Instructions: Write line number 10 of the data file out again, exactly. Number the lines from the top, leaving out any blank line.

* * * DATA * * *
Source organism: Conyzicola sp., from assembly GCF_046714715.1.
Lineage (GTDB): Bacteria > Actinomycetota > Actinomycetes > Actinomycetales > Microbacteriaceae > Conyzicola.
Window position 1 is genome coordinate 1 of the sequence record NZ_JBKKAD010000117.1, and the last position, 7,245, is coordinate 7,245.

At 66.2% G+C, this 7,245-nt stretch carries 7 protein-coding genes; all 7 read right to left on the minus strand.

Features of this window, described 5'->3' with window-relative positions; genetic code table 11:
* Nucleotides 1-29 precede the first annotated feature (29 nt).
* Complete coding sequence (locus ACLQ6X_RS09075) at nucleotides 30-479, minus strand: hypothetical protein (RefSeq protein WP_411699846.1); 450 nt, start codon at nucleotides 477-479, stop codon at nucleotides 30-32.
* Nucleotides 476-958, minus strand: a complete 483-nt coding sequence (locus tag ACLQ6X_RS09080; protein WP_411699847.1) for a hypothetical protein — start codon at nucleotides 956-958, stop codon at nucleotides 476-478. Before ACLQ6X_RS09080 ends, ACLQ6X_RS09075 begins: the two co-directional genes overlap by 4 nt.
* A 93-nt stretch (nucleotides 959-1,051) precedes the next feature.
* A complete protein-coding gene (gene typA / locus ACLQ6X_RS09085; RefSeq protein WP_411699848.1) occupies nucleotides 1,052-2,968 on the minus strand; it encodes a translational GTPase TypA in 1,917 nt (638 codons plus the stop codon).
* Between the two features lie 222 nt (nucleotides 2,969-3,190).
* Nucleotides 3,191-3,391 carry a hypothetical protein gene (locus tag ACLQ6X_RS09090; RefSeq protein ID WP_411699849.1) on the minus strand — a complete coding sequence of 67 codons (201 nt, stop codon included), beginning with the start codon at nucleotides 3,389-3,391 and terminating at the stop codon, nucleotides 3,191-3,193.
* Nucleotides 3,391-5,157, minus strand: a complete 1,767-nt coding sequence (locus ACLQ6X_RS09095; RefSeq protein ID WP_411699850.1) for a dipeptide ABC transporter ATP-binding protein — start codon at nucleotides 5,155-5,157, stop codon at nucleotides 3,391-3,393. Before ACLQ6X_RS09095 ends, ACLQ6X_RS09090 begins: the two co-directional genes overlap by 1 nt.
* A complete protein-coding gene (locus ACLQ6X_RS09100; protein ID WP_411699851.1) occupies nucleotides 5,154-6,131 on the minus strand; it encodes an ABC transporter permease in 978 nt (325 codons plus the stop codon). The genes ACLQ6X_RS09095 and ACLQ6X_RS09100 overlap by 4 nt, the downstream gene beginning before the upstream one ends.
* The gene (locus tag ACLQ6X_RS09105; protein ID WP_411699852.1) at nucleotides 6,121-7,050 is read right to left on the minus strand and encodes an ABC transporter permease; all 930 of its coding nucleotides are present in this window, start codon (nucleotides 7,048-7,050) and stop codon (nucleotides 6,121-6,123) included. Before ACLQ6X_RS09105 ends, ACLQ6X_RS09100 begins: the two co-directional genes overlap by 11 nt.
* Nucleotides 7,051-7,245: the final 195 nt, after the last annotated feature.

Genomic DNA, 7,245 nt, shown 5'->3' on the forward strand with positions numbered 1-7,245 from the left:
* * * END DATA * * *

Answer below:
* A complete protein-coding gene (gene typA / locus ACLQ6X_RS09085; RefSeq protein WP_411699848.1) occupies nucleotides 1,052-2,968 on the minus strand; it encodes a translational GTPase TypA in 1,917 nt (638 codons plus the stop codon).